Seminarian
Holy Spirit Parish
Fremont

Christ or Caesar?
Have Mr. Filteau’s “experts” succumbed to the propaganda that we invaded Iraq to promote democracy and human rights and to fight terrorism? His article (Voice, Oct. 9) predates President Bush’s announcement that current troop levels will remain until 2010 and his ominous assertion that the occupation will be “just a comma” in history.
Cheney, Rumsfeld, and other PNAC members controlling our government favor a worldwide Pax Americana through military omnipotence, including nuclear weapons in orbit (www.newamericancentury.org).

These megalomaniacs have neither concern about “jus ad bello” (consider the lies that led to war) nor “jus in bello” (torture, radioactive weapons, mass murder of civilians). Why expect concern for surviving Iraqis and Afghans should the war ever end?
Over three years since Bush’s “Mission Accomplished” stunt, Iraq still lacks tap water and electricity. Iraqi and U.S. casualties rise continually. In Baghdad 65 percent want us out now. Nationwide 71 percent want us out within a year. Democracy? Jus post bellum?

Can there be a “just war” when 27,000-plus nuclear weapons threaten us--enough to kill everyone 32 times over?

No nation tolerates domination by another. Pax Americana will eventually lead to nuclear war.

Jesus taught us to pray: “Thy kingdom come, Thy will be done on earth as it is in heaven.”

As one could not serve both Christ and Caesar, today we must choose between pursuit of God’s kingdom on earth or worldwide U.S. empire.
Bush says, “You are either with us or against us.”

Whoever loves Jesus cannot follow Bush in his pursuit of world domination.

Bill Ferretti
Castro Valley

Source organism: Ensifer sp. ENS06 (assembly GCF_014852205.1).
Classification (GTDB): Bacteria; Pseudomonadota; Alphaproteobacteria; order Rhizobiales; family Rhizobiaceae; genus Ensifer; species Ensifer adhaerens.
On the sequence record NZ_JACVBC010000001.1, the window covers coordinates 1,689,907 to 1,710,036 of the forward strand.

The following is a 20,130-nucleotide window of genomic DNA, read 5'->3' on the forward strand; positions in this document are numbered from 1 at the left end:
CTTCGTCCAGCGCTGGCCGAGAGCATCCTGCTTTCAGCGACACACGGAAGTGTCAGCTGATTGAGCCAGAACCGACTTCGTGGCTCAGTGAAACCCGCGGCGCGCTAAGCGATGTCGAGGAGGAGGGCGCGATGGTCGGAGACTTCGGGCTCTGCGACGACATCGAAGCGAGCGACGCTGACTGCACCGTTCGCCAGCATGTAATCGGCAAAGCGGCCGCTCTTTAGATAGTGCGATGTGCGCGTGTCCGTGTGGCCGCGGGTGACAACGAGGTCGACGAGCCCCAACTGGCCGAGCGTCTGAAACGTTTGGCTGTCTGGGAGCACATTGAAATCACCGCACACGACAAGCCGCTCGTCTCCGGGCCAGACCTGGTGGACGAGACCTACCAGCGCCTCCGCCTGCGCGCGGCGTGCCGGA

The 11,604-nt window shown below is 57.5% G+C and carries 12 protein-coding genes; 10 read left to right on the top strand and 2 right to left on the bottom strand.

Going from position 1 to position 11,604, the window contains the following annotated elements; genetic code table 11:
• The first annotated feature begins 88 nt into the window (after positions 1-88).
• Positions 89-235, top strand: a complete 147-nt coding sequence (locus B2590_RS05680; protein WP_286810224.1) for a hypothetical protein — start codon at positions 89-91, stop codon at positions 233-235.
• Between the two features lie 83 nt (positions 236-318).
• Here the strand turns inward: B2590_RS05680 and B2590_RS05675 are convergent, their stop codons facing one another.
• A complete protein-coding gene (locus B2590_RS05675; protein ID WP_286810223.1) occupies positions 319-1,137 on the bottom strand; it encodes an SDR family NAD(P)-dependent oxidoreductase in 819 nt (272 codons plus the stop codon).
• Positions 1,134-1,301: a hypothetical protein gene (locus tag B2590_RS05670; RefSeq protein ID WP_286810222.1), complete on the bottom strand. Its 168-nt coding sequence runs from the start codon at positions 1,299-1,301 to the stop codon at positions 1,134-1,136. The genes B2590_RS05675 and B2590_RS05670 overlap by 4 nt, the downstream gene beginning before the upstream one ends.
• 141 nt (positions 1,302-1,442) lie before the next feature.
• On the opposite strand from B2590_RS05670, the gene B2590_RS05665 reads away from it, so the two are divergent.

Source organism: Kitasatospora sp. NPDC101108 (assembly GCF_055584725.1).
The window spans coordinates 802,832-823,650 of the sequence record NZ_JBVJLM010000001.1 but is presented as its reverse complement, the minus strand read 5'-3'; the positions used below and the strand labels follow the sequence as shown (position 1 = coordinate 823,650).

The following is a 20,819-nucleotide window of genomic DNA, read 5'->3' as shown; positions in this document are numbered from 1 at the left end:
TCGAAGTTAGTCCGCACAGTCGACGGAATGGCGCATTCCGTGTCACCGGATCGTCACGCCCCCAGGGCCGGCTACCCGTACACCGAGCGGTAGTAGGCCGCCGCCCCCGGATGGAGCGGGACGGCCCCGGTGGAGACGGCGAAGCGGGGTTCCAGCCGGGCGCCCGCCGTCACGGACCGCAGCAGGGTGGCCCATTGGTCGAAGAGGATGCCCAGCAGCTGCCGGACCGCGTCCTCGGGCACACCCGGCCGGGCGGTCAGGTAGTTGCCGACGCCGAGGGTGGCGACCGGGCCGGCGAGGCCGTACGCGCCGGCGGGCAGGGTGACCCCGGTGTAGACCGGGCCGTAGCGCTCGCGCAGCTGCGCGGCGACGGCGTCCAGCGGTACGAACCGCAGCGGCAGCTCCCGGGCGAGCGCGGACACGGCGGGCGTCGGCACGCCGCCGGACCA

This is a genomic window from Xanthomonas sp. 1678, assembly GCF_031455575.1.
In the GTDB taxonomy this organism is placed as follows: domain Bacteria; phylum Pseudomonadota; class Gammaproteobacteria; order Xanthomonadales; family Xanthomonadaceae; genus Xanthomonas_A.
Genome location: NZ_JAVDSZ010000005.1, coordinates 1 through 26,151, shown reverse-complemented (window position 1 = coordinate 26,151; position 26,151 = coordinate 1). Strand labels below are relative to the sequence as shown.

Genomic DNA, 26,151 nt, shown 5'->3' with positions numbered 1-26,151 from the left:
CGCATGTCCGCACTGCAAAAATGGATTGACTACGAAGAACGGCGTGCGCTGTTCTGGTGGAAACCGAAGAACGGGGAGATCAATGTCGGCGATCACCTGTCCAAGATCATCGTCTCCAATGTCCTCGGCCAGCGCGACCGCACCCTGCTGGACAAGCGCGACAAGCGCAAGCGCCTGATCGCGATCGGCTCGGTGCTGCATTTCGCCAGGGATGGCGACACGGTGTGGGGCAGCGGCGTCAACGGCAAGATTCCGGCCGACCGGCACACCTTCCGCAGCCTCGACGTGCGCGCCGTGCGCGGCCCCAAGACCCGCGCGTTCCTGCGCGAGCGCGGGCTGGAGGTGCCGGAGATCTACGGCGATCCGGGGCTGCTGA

Illogical argument
My take on the recent commentary by Edith Black (Voice, Oct. 9) is that by eliminating choice regarding abortion to the minor girl, who will then probably have her baby, we will have a better chance to punish the adult male who is “responsible” for the pregnancy. If that is good Catholic logic, count me out. And count me out in voting for Prop. 85 on the November ballot.

I can’t believe that most readers would seriously believe that bringing “such crimes to light” would be a primary reason to vote in favor of Prop. 85. I hope that most Catholics can see the lack of compassion and the elimination of choice that lie behind the pro-85 arguments.

George Fulmore.
Concord

Disturbing and sobering
I saw “Deliver Us from Evil” recently at the Lumiere theatre in San Francisco.
Writer-producer-director Amy Berg, winner of the Target Documentary Award and unrestricted cash prize of $50,000 at the 2006 Los Angeles Film Festival, is already mentioned for a probable Best Documentary Oscar this year.

I found the film disturbing and sobering. I hope every bishop I know will have a chance to see it.

Remarkably, Amy Berg was able to track down Father Oliver O’Grady “living the life of Riley” in Ireland after serving just half of his jail sentence in the United States, and she persuaded him to participate in the making of her documentary.
Riveting is the never-before-seen footage of the deposition of Cardinal Roger Mahony in Los Angeles.

Do not waste your time talking about this documentary with persons who have not seen it. They have a right to their opinion, not to their facts.

One thing I did find personally disappointing was the effort, towards the end of the documentary, by a couple of well-intentioned persons, who tried to deliver a letter to the pope.

After four years at the Vatican as director of the documentation, information and press office of Caritas Internationalis, I can assure Amy Berg that what they attempted to do was the worst way of trying to get a letter to the pope. No self-respecting Swiss Guard or Italian policeman would let those people enter the Vatican.

There are several easier ways of getting something into the hands of the pontiff. Hence, I found rather unfair the closing complaint that blamed the Vatican for failing to respond.

Nevertheless, go and see “Deliver Us from Evil’. You will consider it time well spent.

Father Larry N. Lorenzoni, S.D.B.
Salesian Provincial Office
San Francisco

 

 

 

 

 

 

 


The opinions expressed in letters to Reader's Forum are the writers and do not necessarily reflect the views of The Catholic Voice or the Oakland Diocese.